Whose party is it?
New ordinance targets hosts when minors are drinking
Chico police will soon have what has been described as “another tool in their toolbox” to control underage drinking: a “social-host ordinance” that targets the people responsible for parties at which minors are drinking.
At its regular meeting Tuesday (March 4), the Chico City Council voted 6-0, with Mary Goloff absent, to approve the introductory reading of the ordinance. It will return for a final reading and vote at an upcoming meeting.
Whether it will work—a matter of some debate—remains to be seen. The consensus on the council was that, given the number of young people who have died in recent years as a result of drinking too much booze, something had to be done.
As Councilwoman Ann Schwab put it, “Maintaining the status quo won’t work anymore.” The ordinance is designed “to curb the availability of alcohol to minors so that we have fewer emergencies and fewer deaths,” she said.
Although one original goal was to compel landlords to police their rentals more intensively, under threat of being fined, the council’s Internal Affairs Committee earlier had voted to drop that provision from the ordinance. Now only landlords who have been “put on notice,” in Assistant City Attorney Roger Wilson’s words, that residences they own have been the site of illegal gatherings can be ticketed.
According to Wilson’s written report to the council, the ordinance targets “those persons with the greatest control over, and ability to control, unlawful gatherings: persons who allow, permit, or host such events”—whoever’s throwing the party, in other words.
The fine for a first offense would be $500. It would go up to $1,000 for any subsequent offenses within a 12-month period.
Chico State President Paul Zingg was the first person from the audience to speak. Reminding council members of the Community Action Summit, which was held in February 2013 following the alcohol-overdose death of Chico State student Mason Sumnicht, he said now was the time “to walk the talk.”
The university community, he said, is trying to shift the focus away from “don’ts”—“don’t do this, don’t do that”—to put it on “more positive affirmations” of “wellness and safety,” and the ordinance would be a helpful tool in that effort.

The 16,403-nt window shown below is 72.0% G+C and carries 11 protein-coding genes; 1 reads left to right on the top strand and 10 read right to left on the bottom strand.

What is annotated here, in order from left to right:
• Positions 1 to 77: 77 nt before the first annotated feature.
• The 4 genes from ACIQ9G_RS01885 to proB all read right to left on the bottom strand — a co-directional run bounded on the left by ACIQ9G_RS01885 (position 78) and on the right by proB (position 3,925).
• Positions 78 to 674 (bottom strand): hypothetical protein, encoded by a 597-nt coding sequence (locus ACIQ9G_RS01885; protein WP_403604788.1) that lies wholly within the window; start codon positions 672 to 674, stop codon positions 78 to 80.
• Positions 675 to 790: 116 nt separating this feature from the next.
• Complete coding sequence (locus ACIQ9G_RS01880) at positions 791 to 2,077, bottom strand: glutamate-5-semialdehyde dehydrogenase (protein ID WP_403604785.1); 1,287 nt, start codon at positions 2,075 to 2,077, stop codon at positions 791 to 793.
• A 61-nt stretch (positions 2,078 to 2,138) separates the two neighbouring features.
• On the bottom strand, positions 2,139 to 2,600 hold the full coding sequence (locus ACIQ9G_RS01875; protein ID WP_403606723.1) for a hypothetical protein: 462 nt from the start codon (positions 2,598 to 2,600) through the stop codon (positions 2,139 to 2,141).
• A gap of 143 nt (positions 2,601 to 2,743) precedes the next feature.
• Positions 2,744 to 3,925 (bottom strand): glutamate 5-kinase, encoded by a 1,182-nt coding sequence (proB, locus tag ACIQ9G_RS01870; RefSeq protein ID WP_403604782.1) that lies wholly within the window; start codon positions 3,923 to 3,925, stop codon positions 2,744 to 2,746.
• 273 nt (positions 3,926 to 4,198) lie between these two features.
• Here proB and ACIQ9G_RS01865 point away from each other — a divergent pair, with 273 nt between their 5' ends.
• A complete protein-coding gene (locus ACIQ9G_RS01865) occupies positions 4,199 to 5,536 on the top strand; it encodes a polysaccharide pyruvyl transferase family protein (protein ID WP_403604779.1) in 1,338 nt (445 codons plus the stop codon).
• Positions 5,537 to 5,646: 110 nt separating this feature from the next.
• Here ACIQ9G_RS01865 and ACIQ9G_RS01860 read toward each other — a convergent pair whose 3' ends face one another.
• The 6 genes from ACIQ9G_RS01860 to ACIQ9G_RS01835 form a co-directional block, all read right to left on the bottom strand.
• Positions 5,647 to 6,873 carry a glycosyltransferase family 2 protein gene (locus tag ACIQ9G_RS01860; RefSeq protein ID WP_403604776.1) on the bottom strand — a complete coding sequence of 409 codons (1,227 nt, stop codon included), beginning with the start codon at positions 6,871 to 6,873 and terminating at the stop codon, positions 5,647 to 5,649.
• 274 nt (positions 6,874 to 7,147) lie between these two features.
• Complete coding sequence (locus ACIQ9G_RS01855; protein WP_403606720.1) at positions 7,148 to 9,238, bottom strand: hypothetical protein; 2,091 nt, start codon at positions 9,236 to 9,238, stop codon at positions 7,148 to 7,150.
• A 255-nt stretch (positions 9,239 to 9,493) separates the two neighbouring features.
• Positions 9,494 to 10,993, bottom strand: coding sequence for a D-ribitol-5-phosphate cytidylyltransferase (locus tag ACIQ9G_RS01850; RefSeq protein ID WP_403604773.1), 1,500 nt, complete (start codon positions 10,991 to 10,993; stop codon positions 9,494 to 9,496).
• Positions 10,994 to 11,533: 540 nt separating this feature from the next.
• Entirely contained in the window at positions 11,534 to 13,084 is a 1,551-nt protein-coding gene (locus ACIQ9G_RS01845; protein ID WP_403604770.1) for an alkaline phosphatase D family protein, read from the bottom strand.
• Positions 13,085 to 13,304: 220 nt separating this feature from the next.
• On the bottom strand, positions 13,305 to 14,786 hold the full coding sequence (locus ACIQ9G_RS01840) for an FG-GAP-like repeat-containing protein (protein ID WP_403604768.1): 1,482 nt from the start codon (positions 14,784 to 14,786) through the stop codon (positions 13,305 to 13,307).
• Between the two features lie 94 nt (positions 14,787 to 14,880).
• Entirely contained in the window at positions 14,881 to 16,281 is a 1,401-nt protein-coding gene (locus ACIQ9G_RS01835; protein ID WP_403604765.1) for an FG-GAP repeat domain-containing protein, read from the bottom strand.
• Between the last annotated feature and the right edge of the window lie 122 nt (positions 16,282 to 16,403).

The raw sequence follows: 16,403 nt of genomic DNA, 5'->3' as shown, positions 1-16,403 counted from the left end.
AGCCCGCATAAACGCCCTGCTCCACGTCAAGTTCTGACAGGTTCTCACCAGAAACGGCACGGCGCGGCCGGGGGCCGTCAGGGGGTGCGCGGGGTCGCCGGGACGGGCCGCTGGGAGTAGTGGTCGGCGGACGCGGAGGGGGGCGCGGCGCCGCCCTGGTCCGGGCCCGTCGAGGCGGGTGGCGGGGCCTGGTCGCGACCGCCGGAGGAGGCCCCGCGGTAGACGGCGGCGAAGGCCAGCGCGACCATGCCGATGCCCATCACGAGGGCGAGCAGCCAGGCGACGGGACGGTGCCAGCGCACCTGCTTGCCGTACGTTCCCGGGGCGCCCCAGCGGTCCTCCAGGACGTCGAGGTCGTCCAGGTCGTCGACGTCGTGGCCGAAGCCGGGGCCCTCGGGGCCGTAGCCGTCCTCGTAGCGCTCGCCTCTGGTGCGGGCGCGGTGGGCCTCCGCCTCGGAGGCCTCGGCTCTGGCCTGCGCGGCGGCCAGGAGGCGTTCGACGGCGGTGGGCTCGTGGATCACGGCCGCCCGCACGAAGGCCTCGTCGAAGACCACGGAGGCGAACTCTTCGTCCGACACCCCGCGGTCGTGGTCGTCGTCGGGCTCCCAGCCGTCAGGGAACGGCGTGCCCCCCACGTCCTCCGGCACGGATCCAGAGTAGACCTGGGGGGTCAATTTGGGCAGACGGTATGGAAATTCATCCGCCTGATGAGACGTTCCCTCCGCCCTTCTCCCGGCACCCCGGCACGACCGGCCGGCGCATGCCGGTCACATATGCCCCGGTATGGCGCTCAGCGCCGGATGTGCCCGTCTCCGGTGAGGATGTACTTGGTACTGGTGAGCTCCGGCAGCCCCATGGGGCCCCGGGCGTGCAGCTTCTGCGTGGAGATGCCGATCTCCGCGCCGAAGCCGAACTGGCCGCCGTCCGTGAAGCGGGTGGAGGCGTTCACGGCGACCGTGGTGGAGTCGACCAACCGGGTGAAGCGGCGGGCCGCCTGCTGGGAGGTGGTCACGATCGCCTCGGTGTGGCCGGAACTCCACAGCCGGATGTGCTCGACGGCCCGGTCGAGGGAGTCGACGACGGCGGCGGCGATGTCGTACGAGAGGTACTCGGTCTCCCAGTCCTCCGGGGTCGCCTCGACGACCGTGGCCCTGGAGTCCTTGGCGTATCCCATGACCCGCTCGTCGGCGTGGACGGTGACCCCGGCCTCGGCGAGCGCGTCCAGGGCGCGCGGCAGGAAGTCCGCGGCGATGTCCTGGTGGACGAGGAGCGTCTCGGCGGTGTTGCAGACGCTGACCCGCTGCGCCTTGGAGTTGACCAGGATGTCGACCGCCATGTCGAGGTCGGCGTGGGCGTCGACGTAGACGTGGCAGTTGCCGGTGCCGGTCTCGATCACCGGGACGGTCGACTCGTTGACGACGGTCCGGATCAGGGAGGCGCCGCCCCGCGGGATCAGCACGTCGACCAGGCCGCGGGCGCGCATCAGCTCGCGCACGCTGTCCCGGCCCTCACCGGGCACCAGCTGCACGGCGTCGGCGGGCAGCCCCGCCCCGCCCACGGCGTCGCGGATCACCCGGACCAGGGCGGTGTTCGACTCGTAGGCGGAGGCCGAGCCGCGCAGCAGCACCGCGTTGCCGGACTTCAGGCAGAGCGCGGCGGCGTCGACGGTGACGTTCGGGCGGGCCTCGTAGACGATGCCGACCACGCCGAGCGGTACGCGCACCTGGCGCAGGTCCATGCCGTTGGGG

The university’s vice president for student affairs, Drew Calandrella, next said the ordinance would help students avoid the “law of unintended consequences.” They didn’t plan “to have 300 to 500 people in their front yard. They didn’t plan to have fights, or assaults and sexual assaults. They didn’t plan to have someone die. They didn’t plan to have the police show up and someone throw a bottle. They didn’t plan.”
The ordinance, Calandrella said, would encourage them to plan ahead to avoid such unintended consequences.
Others weren’t sure the ordinance was enforceable. Student Troy Galletly said he could “guarantee that nobody [at a party] would step up to the plate to accept a $500 ticket.” And what about minors who sneak into a party, who might have a flask concealed on their person, or who drank before they got to the party?
Another student, Mat Bacior, said he was “slightly disheartened to see yet another ordinance directed at students.” (The city passed an anti-noise ordinance in 2012.) The council was overreaching, he argued, and should look instead at education about the causes of alcohol abuse.
Other students supported the ordinance, however. “I’m so tired of kids throwing away their lives,” said Miguel Ruiz, who added that he hesitated recommending Chico State to his younger sister, fearing for her safety here.
Evan Thibeau, a student assistant at the Campus Alcohol and Drug Education Center, said that when his hometown of Pacific Grove passed a social-host ordinance, it immediately tamped down the party scene.
“We can’t accept the status quo,” Vice Mayor Mark Sorensen said. “We need to take some sort of action.” He then moved for approval.
In other council news: It soon may cost more to add a room to your house—or build a subdivision. For the first time in nine years, the city is looking at its development fee schedule to bring it into line with the actual costs of processing permits, plans checks and such.
A report prepared by consultant Chad Wohlford indicates that the city’s actual annual cost for processing building applications is $1.1 million more than it is taking in, which means the general fund (i.e., taxpayers) is subsidizing development.
It’s a complex issue—raising fees could put a chilling effect on construction, for example, and some developments have sufficient public benefit to warrant being subsidized. The council asked Wohlford to work with staff and developers to come up with a new fee schedule that takes such variables into consideration.
Finally, the council gave the thumbs up to a request from the Butte Environmental Council to use a city-owned parcel at the corner of West Eighth and Nord avenues, next to the Oak Way Park, for a community garden. The approval is conditional—the city may one day build a fire station there.